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WASHINGTON D.C. — The most obvious effects of too much sun exposure are cosmetic, like wrinkled and rough skin. Some damage, however, goes deeper—ultraviolet light can damage DNA and cause proteins in the body to break down into smaller, sometimes harmful pieces that may also damage DNA, increasing the risk of skin cancer and cataracts. Understanding the specific pathways by which this degradation occurs is an important step in developing protective mechanisms against it.
Researchers from the École Polytechnique Fédérale de Lausanne (EPFL) in Switzerland have shown that certain peptides (small proteins) degrade under UV light by first passing through a triplet quantum state, a reactive arrangement that can cause greater damage than fragmentation alone.
Their results, described in a paper appearing this week in The Journal of Chemical Physics, from AIP Publishing, explore this pathway of protein degradation and could facilitate the development of better UV protection mechanisms.
The researchers took gas-phase peptides containing tyrosine or phenylalanine, light-absorbing amino acids found throughout our bodies, and subjected them to ultraviolet laser radiation. Then, they used ultraviolet-infrared spectroscopy to examine the resulting structural changes over time. They found that instead of immediately degrading once excited, some of the molecules formed intermediate triplet states.
Normally, electron spins are paired—if two electrons are present, one spin points one direction and the other points the opposite direction. But under certain conditions, the spin of one of the electrons can flip so that they both point in the same direction. This arrangement is known as a triplet state.
Because electronic configurations can affect how a molecule will react, knowing that it passes through a triplet state can provide additional insight into the potential consequences of photodamage for these molecules.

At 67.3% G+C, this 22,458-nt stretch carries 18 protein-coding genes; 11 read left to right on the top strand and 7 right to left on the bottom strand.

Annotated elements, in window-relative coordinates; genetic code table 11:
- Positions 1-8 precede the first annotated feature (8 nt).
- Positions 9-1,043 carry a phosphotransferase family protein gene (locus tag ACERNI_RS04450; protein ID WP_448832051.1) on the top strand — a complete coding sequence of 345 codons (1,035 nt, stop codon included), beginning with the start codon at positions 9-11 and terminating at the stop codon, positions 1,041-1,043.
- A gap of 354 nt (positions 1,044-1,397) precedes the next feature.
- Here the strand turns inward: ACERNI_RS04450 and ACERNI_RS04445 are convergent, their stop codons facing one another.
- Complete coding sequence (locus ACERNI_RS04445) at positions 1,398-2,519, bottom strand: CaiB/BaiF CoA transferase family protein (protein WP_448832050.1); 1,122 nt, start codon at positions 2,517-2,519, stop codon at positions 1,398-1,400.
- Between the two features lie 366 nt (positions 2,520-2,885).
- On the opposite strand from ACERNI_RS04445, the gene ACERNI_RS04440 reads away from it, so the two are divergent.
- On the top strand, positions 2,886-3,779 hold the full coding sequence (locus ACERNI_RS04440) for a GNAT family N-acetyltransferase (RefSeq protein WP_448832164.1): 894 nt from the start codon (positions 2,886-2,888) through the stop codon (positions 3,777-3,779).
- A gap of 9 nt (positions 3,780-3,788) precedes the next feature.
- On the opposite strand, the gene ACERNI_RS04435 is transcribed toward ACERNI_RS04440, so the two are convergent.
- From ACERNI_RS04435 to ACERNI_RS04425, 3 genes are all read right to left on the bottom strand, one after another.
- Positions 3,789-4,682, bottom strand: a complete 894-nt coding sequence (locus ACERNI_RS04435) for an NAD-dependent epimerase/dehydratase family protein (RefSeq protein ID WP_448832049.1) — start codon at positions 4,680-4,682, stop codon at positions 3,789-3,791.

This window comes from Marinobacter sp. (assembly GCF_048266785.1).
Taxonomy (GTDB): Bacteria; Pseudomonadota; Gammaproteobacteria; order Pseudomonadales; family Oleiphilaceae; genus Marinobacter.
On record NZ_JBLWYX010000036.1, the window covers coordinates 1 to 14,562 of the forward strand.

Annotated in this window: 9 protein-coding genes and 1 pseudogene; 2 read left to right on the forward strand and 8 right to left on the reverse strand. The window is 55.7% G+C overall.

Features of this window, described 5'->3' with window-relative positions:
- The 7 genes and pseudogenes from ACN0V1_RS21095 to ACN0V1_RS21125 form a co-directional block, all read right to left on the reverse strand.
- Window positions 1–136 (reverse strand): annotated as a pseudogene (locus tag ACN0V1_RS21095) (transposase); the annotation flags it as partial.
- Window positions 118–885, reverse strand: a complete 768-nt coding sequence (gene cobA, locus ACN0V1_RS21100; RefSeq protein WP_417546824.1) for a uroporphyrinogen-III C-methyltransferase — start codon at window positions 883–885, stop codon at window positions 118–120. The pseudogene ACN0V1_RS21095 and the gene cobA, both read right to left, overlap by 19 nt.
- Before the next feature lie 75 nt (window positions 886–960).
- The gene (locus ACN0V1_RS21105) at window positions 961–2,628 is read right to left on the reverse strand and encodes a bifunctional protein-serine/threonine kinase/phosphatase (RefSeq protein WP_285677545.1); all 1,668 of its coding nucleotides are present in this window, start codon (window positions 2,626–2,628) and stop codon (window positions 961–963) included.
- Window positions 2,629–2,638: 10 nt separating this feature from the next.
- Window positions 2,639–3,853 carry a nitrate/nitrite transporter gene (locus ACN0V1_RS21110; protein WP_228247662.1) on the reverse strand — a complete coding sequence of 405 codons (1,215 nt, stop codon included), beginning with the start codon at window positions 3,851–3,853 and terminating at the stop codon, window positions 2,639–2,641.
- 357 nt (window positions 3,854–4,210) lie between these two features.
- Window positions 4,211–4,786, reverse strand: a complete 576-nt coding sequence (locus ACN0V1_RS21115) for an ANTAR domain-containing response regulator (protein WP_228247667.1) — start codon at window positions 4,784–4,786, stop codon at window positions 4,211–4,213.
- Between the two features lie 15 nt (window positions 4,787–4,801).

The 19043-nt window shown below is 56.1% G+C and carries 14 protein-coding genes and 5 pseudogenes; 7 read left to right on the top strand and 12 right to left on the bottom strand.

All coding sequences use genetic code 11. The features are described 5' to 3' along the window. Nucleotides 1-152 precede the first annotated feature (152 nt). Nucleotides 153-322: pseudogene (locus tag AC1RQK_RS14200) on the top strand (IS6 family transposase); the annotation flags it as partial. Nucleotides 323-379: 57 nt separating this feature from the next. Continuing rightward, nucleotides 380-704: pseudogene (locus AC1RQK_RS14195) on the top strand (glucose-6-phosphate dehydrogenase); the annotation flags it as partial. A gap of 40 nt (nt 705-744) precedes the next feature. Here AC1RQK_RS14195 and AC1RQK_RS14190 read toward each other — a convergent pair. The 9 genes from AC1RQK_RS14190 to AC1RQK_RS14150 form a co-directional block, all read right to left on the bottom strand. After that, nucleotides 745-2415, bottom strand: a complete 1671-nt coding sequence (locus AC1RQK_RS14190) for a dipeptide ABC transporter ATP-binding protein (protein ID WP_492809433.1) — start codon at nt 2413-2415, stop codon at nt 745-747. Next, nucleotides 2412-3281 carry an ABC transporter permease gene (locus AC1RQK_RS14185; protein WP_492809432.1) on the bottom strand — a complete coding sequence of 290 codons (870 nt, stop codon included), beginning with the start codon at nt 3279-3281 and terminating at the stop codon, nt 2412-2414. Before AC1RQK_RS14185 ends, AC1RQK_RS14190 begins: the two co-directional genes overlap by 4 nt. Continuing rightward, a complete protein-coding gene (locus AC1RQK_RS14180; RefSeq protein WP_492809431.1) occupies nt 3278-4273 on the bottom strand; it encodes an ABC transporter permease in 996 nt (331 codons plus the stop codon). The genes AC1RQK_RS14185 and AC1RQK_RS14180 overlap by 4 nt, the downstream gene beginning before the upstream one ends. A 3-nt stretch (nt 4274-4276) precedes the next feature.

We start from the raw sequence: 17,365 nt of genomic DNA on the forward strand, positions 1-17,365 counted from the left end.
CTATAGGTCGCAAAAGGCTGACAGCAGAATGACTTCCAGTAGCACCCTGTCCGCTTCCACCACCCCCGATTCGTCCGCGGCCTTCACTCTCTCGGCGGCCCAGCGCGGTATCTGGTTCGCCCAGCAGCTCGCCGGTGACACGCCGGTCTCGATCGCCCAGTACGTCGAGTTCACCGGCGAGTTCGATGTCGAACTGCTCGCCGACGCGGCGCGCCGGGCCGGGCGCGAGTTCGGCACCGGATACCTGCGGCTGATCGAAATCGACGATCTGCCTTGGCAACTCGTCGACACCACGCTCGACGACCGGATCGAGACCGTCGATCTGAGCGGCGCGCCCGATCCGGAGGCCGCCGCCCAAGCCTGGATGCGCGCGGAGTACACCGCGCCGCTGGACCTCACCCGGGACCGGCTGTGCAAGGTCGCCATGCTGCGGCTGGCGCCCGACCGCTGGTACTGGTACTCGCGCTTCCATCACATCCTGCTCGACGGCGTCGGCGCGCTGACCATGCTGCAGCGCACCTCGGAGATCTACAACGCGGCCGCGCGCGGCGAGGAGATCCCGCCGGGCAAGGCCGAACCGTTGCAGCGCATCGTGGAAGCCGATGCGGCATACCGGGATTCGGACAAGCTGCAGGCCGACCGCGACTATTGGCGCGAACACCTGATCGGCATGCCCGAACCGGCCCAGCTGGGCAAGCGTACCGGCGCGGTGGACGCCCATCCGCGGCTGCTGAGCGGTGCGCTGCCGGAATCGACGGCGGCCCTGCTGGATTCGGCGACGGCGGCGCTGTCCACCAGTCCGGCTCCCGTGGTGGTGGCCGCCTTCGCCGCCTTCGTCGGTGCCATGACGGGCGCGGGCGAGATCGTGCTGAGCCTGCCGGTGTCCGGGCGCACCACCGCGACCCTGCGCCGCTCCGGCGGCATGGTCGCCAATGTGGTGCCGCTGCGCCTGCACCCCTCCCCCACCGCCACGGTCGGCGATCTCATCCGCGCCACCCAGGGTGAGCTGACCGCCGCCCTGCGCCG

“Triplet states are long-lived and can be involved in harmful chemical reactions,” said chemical physicist Aleksandra Zabuga, an author of the new paper. “Long-lived” is relative—they still only last from microseconds to milliseconds—but it does give them a greater opportunity to do damage.
“During that time the triplet species may transfer their energy to nearby oxygen and produce highly reactive singlet oxygen or other free radicals. These radicals can in turn move around the cell and cause DNA damage that is much more dangerous than the fragmentation of peptides,” she said.
A number of other research groups have studied UV fragmentation in solution and also report the presence of triplet states. Peptides are less likely to fragment in this environment, however, because they can interact with the surrounding molecules and deactivate through alternative mechanisms, mediating the damage. In addition, pigments like melanin in our skin and kynurenine in our eyes reduce the amount of UV radiation that reaches cells.
“It is interesting to consider the fact that all of these protection mechanisms are external to the peptide. In other words, peptides do not seem to have very efficient means of protecting themselves,” said Zabuga.
In the future, the researchers hope to examine the impact of the local environment on light-induced fragmentation. For instance, it is possible that nearby water molecules or additional amino acids on the same peptide chain could interact with the triplet state and alter the fragmentation mechanism—an important consideration in real-world systems.